Friday, July 29, 2016

"Friendly Fridays... Cheshire Branch Revisited."

On one of several recent trips to Boston to help our college graduate settle into her "second floor closet with natural sunlight" in the city's historic north end, I had the opportunity to ultimately rendezvous with Jim Dufour and check on his progress. I hadn't visited in about three years and I was long overdue.

After a fortuitous meet at a nearby grade crossing, I arrived and we got right down to business... cold beers and gossip, plus a quick check of some workbench projects. But it was the work one level below that I was most anxious to see.

I have featured many images of the Cheshire Branch, some from my original visit, but many received via email, and I was excited to see the updates in-person. Aside from the expected rave reviews, one dominant impression struck me repeatedly. Jim's mainline 'rolled,' gradually climbing and descending around the layout, meeting at its run-through staging, despite his protestations that it was level.

"At least it's supposed to be," he pleaded.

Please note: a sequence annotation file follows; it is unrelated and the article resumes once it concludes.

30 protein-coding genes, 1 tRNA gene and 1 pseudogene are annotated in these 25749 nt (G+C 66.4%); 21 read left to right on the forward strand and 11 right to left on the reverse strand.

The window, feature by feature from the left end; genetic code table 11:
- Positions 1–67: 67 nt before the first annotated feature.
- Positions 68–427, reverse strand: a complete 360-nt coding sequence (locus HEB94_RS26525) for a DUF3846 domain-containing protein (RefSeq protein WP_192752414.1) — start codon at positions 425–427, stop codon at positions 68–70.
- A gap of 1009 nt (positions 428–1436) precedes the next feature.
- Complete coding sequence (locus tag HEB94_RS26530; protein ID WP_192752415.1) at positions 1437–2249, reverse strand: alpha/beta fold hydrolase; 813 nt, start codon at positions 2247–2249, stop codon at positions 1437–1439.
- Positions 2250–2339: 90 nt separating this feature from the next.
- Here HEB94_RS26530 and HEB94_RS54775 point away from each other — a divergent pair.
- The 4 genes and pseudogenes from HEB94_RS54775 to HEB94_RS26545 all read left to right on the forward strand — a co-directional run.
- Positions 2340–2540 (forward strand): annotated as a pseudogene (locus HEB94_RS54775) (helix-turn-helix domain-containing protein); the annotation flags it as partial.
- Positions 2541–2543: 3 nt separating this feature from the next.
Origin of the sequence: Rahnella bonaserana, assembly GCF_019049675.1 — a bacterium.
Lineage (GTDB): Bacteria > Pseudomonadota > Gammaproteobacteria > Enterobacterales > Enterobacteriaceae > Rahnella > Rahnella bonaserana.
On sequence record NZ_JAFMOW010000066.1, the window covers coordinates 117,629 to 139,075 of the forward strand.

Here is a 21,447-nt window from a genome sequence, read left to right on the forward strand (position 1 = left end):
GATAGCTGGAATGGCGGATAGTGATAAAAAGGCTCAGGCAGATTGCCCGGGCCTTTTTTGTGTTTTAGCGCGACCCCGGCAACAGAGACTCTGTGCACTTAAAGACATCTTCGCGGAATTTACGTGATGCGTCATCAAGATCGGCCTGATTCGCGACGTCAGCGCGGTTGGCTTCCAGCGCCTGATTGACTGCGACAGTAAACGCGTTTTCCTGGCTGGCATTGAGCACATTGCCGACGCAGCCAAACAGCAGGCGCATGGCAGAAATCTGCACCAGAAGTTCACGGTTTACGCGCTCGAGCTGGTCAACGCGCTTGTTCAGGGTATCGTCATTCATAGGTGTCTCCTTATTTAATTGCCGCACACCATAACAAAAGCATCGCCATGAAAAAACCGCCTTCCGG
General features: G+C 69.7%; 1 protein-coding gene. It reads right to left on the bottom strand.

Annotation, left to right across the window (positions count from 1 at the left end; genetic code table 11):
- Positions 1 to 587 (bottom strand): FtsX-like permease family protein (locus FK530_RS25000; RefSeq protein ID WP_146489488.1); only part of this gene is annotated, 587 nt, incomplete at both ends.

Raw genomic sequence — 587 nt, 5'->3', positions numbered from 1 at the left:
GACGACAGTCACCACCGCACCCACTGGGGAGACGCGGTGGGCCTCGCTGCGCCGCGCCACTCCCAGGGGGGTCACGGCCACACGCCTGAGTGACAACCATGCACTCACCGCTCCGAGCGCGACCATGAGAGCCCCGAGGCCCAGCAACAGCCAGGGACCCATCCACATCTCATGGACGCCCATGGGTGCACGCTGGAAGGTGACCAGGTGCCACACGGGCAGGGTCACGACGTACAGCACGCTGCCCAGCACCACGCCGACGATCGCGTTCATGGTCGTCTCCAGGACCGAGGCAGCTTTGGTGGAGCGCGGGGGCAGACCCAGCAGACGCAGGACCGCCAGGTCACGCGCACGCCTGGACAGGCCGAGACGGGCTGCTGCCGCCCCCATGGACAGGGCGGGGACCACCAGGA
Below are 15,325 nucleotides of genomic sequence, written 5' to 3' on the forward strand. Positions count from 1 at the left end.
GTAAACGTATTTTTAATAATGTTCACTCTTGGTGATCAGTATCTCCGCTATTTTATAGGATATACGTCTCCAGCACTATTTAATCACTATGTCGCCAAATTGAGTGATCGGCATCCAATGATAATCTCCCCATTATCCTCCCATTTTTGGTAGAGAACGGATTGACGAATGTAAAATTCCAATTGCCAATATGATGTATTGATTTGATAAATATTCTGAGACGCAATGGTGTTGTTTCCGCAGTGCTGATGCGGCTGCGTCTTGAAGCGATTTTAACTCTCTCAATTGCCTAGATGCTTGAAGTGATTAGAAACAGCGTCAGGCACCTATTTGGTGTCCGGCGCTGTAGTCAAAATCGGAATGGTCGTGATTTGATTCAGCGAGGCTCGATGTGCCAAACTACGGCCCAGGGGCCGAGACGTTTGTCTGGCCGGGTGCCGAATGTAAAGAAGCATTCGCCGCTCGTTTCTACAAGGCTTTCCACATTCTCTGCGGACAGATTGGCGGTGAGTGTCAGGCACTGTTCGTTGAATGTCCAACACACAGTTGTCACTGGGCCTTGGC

Like my New Year's trip to Sykesville, I was one pick-up truck away from perfection as a CSX local rumbled by on the former B&M Worcester-Ayer line one block from Jim's residence. Alas, I did miss the motive power hauling a real assortment of graffiti-covered cars but there were some genuine blasts-from-the-past like this yellow one...
... and this blue one! (BTW, great prototype photo for aging roads.)
Jim's handiwork is exceptional and it comes from a modest table set up in his kitchen with nice sunlight. Here, my beer dwarfs the gas tanks for a fuel facility that he will be installing. Note the naked little people on the napkin that Jim is in the process of dressing.

The undulations of the terrain and the crossing lines of the track, road and river not only convey the impression that the railroad is not flat, it creates an illusion that the track is most definitely undulating itself.

I know that land forms built above and below track grade disguise the fact of a level railroad, but Jim's somehow goes beyond that, forcing the viewer to accept that the track is either gradually ascending or descending.

I got you now! I actually used my iPhone's level app to prove that this stretch north of  Troy was climbing. It wasn't.

We ran a couple of trains and I enjoyed the perceived rolling undulations. And then it was off to a local pub for New England clam chowder and a lobster roll. What else? But even over a nice meal, Jim couldn't explain how he had created such an illusion. I wish he could because I would like to steal it!


A photo may be deceptive, but it's just as deceiving in person. C'mon now, tell me that the track isn't gradually climbing as it weaves through the cuts and curls around the end of the peninsula in the foreground.

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